Many Nigerians still face barriers to services in health facilities, says WHO
World Health Organisation (WHO) has said many Nigerians still face lots of barriers in accessing services in conventional hospitals and health facilities.
It, therefore, called for effective implementation of the self-care policy launched by the organisation in 2019 and adopted by Nigeria.
According to WHO, the policy will help the Federal Government put in place measures to mitigate effect of disruption to services, as witnessed during the COVID-19 pandemic.
WHO Technical Officer, Human Resources for Health and Self-Care Interventions, Olumuyiwa Ojo, stated this at a National Stakeholders’ Meeting to Review Self-Care Indicator Framework in Abuja, yesterday.
He explained that self-care is the ability of people to undertake health services, especially what they can do to stay well, avoid being sick, and treat themselves.
Ojo said what has happened in the past was self-medication, where people treat themselves with medicines that are not allowed by the policy. But through the self-care policy, measures have been put in place to show that certain interventions, commodities and drugs are available over the counter, with the support of trained health workers.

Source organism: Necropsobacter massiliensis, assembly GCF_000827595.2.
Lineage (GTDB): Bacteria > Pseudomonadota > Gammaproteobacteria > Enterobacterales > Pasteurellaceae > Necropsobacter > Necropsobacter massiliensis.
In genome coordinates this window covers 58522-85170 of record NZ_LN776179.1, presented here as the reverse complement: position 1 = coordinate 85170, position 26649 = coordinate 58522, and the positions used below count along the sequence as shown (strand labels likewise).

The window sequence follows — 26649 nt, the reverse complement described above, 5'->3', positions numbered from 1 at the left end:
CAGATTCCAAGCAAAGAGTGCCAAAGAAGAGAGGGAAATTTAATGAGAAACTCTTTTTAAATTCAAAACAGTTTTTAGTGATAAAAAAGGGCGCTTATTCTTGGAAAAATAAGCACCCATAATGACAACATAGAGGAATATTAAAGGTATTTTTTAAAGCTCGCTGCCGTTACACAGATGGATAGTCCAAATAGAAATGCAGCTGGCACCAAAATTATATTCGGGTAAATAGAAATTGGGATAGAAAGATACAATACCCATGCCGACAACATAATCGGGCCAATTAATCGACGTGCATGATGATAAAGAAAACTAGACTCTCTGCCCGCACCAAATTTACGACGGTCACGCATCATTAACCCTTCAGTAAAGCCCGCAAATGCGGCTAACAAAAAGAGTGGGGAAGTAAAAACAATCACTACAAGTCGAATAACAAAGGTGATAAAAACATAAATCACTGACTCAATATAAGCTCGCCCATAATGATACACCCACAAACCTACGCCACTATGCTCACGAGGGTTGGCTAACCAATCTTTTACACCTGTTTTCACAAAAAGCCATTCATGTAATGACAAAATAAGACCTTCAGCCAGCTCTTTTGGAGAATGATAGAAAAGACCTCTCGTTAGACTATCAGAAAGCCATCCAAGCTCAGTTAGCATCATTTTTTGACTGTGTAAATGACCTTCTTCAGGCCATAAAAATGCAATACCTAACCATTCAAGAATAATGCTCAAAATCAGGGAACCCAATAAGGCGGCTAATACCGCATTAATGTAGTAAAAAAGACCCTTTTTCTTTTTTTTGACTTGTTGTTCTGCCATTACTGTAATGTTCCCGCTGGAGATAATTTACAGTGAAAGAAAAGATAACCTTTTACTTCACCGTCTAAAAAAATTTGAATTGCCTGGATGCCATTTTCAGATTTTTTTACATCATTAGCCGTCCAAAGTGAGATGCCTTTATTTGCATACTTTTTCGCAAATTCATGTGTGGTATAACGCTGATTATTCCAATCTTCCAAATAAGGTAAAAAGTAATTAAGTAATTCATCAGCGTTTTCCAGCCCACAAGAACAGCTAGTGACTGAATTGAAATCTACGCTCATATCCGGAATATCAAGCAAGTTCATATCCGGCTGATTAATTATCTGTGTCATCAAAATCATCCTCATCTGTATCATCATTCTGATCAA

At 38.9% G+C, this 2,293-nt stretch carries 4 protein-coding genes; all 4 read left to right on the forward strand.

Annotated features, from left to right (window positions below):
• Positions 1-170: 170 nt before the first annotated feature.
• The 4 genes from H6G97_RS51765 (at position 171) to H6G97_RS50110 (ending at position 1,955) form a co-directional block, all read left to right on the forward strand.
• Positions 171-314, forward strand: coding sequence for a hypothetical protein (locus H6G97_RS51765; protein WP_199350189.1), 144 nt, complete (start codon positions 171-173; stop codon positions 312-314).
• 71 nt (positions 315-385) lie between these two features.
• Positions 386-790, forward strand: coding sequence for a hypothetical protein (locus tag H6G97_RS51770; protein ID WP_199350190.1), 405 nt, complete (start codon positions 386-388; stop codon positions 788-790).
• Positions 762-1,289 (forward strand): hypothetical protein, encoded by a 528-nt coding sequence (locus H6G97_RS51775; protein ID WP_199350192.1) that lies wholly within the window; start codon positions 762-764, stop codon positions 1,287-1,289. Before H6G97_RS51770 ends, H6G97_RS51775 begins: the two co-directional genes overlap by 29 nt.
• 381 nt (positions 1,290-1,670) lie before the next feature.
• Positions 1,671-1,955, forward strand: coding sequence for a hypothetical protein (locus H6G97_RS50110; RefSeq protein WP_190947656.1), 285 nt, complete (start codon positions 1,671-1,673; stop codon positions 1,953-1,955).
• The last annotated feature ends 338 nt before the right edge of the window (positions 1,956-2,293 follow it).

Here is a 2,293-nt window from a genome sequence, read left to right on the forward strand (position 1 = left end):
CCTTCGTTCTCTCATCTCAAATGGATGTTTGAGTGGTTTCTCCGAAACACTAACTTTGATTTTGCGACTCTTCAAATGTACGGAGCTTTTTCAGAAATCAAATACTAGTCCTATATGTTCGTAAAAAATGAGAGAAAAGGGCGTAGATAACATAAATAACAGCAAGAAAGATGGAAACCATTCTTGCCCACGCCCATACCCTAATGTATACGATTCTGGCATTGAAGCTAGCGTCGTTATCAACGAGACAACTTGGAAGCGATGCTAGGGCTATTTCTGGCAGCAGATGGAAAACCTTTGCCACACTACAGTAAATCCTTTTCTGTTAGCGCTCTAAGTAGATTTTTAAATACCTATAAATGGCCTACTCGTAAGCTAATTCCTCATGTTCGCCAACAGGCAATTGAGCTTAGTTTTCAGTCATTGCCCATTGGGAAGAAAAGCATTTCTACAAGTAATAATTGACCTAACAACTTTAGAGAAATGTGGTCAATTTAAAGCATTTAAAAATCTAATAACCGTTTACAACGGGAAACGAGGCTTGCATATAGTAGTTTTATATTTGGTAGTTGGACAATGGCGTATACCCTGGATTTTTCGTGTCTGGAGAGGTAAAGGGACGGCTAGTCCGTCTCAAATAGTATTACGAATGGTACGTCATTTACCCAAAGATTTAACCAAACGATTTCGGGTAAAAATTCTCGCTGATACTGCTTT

He said: “Specifically, there are some interventions that people can use by themselves. We have the ones for non-communicable diseases. As we speak, you can measure your blood pressure by yourself. There are people who are insulin-dependent who have diabetes and have to inject themselves. But this particular guideline is talking about family planning products, like the self-injection DMPA-SC, and over-the-counter contraceptives.”
Also speaking, John Snow Incorporated (JSI) In-Country Lead for Self-Care Accelerator Project (S-CAP), Miranda Buba Atere, noted that Nigerians had always embraced the national self-care guidelines for sexual reproduction and maternal health but there is need to ensure they do it safely.
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